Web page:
JEMEZ SPRINGS, N.M. (KRQE) - The Thompson Ridge Fire has pretty much stopped burning in the Jemez Mountains. Now comes a new focus and new worries.
How bad will the flooding be if and when heavy rains hit the burn area?
The Thompson Ridge Fire burned more than 23,000 acres in and near the Valles Caldera National Preserve.
Fire officials are especially concerned with areas left with severe burn scars.
Two main areas crews are focused on are the headquarters of the Valles Caldera's historic district where there are historic cabins and the Sulfur Creek and Elk Valley subdivisions.
Both those areas were heavily burned and have steep slopes that funnel water through them.
The Burned Area Response Team is now putting together its final treatment plan for the forest and for flood control.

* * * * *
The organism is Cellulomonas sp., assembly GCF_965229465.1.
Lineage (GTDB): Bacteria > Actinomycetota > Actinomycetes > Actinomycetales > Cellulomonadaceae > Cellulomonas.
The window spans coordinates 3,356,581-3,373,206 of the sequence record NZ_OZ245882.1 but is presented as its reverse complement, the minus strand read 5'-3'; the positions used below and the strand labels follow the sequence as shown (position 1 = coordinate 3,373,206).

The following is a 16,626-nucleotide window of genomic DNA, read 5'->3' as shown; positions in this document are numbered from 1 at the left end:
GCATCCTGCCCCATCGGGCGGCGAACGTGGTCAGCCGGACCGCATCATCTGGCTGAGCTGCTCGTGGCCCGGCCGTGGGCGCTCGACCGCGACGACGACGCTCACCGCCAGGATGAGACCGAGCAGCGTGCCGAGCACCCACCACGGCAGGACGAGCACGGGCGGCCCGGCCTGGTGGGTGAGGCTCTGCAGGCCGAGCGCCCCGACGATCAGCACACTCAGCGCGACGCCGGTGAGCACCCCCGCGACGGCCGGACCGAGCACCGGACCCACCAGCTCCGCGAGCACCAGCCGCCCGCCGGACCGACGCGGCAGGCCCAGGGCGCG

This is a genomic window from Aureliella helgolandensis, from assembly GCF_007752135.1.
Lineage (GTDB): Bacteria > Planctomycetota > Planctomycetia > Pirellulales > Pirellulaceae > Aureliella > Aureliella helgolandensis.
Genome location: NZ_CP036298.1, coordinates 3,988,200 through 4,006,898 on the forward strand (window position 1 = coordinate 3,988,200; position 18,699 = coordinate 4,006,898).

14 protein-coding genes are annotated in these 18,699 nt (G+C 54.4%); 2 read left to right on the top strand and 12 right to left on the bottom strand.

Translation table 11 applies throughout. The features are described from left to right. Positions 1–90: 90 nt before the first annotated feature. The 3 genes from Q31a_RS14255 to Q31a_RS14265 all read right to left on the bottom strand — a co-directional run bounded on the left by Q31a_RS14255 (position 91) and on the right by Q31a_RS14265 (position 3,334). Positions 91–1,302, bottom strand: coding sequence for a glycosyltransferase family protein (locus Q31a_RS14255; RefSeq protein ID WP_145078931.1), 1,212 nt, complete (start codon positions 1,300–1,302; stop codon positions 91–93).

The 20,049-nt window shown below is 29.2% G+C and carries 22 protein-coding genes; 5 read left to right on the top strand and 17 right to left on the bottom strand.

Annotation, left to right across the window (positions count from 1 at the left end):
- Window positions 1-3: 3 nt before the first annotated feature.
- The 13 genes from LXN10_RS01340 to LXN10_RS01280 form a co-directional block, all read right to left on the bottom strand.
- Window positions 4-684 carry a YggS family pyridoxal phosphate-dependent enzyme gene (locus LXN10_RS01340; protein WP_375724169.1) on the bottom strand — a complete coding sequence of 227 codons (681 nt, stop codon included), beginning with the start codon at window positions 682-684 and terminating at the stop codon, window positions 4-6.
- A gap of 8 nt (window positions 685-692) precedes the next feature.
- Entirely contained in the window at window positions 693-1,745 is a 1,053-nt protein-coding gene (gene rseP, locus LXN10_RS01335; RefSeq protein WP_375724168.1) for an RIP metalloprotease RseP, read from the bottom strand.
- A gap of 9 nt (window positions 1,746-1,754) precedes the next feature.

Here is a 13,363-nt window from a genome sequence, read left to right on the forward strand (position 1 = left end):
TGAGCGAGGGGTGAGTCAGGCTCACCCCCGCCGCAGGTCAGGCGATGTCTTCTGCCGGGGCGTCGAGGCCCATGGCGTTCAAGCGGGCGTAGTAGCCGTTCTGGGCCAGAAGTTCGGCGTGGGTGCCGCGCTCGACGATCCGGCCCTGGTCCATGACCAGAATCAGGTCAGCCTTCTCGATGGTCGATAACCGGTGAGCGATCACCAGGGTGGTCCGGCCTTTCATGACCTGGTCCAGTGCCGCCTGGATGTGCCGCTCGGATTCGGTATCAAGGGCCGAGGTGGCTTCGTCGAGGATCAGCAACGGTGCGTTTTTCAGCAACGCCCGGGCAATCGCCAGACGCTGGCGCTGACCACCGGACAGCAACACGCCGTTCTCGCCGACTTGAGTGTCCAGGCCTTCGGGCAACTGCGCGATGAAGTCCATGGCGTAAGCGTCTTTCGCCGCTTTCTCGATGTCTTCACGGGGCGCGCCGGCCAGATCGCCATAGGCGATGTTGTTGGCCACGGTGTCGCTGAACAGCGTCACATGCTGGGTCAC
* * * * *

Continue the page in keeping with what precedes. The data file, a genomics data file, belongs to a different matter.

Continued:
These mountains are no stranger to fires and the floods that follow. Two years ago monsoons following the Las Conchas Fire blackened the Jemez River and Rio Grande with ash.
Floodwaters also wiped out the Dixon apple orchard in a canyon above Cochiti Lake.
Officials with the Valles Caldera, who have been part of the rehab plan, remain hopeful any flooding from the Thompson Ridge Fire won't be as significant as that from Las Conchas.
"We're very optimistic that recovery will be quicker, that there will be less ecological damage and a quicker, stronger recovery," said Marie Rodriguez of the Valles Caldera. "Most of these forests are mixed conifer forest, spruce and aspen forests.
"They've adapted to even small amounts of severe burning."
The burned-area rehab plan should be complete next week and will offer a better idea of the flood threats.
Residents living downstream from the fire including in Jemez Springs are all being told to watch the weather closely for monsoon storms and other systems that could spawn flash floods.
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